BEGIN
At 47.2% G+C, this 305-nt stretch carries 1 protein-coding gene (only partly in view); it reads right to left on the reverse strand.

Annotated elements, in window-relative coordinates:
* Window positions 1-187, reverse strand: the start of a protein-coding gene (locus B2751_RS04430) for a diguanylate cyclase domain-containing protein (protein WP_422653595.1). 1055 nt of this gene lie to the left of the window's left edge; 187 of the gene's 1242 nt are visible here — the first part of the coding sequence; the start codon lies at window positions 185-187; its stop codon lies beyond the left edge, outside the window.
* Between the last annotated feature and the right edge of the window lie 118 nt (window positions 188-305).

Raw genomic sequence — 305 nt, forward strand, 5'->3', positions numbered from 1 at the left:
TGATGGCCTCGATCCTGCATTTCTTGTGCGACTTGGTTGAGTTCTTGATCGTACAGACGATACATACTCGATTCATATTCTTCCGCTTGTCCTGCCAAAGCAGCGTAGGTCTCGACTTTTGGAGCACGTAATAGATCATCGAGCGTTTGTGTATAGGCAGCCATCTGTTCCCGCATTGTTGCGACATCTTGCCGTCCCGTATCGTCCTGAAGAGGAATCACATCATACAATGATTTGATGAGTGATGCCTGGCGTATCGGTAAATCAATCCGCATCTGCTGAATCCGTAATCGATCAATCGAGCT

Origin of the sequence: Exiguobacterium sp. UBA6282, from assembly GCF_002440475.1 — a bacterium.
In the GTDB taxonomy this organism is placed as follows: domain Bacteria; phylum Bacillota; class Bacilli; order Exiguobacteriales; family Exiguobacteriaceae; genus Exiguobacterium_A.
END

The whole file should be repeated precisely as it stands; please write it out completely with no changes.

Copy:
At 47.2% G+C, this 305-nt stretch carries 1 protein-coding gene (only partly in view); it reads right to left on the reverse strand.

Annotated elements, in window-relative coordinates:
* Window positions 1-187, reverse strand: the start of a protein-coding gene (locus B2751_RS04430) for a diguanylate cyclase domain-containing protein (protein WP_422653595.1). 1055 nt of this gene lie to the left of the window's left edge; 187 of the gene's 1242 nt are visible here — the first part of the coding sequence; the start codon lies at window positions 185-187; its stop codon lies beyond the left edge, outside the window.
* Between the last annotated feature and the right edge of the window lie 118 nt (window positions 188-305).

Raw genomic sequence — 305 nt, forward strand, 5'->3', positions numbered from 1 at the left:
TGATGGCCTCGATCCTGCATTTCTTGTGCGACTTGGTTGAGTTCTTGATCGTACAGACGATACATACTCGATTCATATTCTTCCGCTTGTCCTGCCAAAGCAGCGTAGGTCTCGACTTTTGGAGCACGTAATAGATCATCGAGCGTTTGTGTATAGGCAGCCATCTGTTCCCGCATTGTTGCGACATCTTGCCGTCCCGTATCGTCCTGAAGAGGAATCACATCATACAATGATTTGATGAGTGATGCCTGGCGTATCGGTAAATCAATCCGCATCTGCTGAATCCGTAATCGATCAATCGAGCT

Origin of the sequence: Exiguobacterium sp. UBA6282, from assembly GCF_002440475.1 — a bacterium.
In the GTDB taxonomy this organism is placed as follows: domain Bacteria; phylum Bacillota; class Bacilli; order Exiguobacteriales; family Exiguobacteriaceae; genus Exiguobacterium_A.